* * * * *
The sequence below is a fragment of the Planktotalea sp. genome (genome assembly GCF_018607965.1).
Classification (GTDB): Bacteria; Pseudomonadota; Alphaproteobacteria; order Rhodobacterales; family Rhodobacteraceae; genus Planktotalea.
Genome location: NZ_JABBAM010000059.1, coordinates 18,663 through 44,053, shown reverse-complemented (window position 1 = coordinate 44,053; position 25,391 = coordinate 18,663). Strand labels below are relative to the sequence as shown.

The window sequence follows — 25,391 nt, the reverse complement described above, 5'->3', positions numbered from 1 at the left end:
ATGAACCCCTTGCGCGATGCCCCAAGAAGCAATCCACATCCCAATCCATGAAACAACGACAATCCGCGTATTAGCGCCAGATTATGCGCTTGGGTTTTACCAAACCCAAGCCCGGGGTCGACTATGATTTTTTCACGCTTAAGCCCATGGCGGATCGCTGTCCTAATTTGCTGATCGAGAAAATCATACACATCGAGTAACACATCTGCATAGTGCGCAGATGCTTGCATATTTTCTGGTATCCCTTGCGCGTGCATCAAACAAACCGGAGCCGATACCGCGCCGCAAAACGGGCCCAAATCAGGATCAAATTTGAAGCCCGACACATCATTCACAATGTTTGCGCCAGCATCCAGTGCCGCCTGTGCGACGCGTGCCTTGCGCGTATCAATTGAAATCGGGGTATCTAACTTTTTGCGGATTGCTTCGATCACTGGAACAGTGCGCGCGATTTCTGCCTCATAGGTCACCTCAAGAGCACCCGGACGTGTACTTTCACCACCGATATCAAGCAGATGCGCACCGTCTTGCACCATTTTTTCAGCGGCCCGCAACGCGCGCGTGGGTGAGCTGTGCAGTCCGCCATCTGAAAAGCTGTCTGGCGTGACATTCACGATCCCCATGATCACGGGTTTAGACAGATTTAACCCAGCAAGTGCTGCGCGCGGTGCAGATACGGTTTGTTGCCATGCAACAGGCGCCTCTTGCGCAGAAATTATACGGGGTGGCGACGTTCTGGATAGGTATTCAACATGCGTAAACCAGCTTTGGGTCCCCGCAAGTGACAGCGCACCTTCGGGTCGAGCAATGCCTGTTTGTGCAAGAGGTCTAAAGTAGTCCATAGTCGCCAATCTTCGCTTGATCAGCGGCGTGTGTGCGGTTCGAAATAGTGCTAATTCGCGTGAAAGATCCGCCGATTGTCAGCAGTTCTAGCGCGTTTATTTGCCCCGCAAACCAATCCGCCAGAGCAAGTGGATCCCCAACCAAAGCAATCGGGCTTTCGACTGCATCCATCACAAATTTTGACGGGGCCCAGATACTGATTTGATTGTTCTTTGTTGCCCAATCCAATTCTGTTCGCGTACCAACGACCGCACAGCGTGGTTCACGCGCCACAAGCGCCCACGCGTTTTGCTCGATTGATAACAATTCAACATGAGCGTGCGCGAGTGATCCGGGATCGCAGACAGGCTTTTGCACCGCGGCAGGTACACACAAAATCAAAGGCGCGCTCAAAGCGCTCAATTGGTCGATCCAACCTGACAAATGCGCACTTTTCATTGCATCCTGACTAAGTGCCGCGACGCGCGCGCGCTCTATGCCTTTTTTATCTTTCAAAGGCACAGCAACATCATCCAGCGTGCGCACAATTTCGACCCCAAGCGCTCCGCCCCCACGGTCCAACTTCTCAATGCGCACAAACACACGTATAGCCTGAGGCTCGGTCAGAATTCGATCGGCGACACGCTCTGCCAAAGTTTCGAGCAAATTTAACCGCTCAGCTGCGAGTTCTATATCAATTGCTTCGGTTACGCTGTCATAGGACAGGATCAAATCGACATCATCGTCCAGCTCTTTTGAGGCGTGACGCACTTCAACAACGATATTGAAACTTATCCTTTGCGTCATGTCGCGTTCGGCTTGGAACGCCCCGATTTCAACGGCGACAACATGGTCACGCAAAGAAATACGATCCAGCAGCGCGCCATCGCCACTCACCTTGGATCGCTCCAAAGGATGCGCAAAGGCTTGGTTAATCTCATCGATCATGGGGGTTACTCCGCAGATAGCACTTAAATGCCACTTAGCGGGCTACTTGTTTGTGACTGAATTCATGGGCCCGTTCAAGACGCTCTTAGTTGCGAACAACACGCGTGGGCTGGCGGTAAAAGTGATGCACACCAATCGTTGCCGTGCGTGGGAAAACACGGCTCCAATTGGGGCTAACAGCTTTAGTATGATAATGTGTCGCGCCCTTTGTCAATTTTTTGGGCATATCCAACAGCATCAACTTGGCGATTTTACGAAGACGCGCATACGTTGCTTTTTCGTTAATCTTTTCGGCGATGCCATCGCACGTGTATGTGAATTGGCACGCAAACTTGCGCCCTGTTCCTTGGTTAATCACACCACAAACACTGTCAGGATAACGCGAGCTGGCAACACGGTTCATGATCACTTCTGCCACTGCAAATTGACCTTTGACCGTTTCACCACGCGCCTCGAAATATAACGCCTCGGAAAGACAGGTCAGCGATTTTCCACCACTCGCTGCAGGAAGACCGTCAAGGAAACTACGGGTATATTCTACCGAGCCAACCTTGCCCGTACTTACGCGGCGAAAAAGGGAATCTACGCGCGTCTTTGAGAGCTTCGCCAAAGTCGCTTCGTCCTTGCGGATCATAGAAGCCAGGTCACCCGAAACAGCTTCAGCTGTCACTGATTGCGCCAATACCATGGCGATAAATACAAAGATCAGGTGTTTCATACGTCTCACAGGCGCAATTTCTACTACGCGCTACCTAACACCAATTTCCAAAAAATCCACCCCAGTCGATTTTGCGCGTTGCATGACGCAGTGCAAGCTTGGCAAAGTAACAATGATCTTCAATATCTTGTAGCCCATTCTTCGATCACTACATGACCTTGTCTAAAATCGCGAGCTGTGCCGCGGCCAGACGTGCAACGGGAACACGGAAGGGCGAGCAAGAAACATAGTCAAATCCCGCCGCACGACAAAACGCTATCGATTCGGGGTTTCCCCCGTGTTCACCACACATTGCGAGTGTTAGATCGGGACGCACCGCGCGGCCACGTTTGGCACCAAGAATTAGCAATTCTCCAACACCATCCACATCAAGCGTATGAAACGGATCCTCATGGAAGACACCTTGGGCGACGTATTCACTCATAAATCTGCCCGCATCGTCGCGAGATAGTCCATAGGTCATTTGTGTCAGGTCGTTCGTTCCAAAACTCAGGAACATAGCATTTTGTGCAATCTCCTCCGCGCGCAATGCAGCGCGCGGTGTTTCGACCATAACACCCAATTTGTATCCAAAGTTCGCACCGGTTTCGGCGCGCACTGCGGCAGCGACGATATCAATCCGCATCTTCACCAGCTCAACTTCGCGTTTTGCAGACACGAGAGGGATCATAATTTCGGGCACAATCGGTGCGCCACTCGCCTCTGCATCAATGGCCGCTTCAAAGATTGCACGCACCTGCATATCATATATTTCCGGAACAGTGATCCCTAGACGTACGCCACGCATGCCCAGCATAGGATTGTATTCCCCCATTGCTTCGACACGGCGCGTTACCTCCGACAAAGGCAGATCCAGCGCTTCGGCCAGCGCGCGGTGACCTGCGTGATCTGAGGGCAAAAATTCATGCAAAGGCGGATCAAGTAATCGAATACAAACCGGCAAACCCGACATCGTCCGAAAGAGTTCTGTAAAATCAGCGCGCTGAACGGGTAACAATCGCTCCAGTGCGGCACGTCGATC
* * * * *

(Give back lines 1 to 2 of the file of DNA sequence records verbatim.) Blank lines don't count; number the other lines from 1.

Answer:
The sequence below is a fragment of the Planktotalea sp. genome (genome assembly GCF_018607965.1).
Classification (GTDB): Bacteria; Pseudomonadota; Alphaproteobacteria; order Rhodobacterales; family Rhodobacteraceae; genus Planktotalea.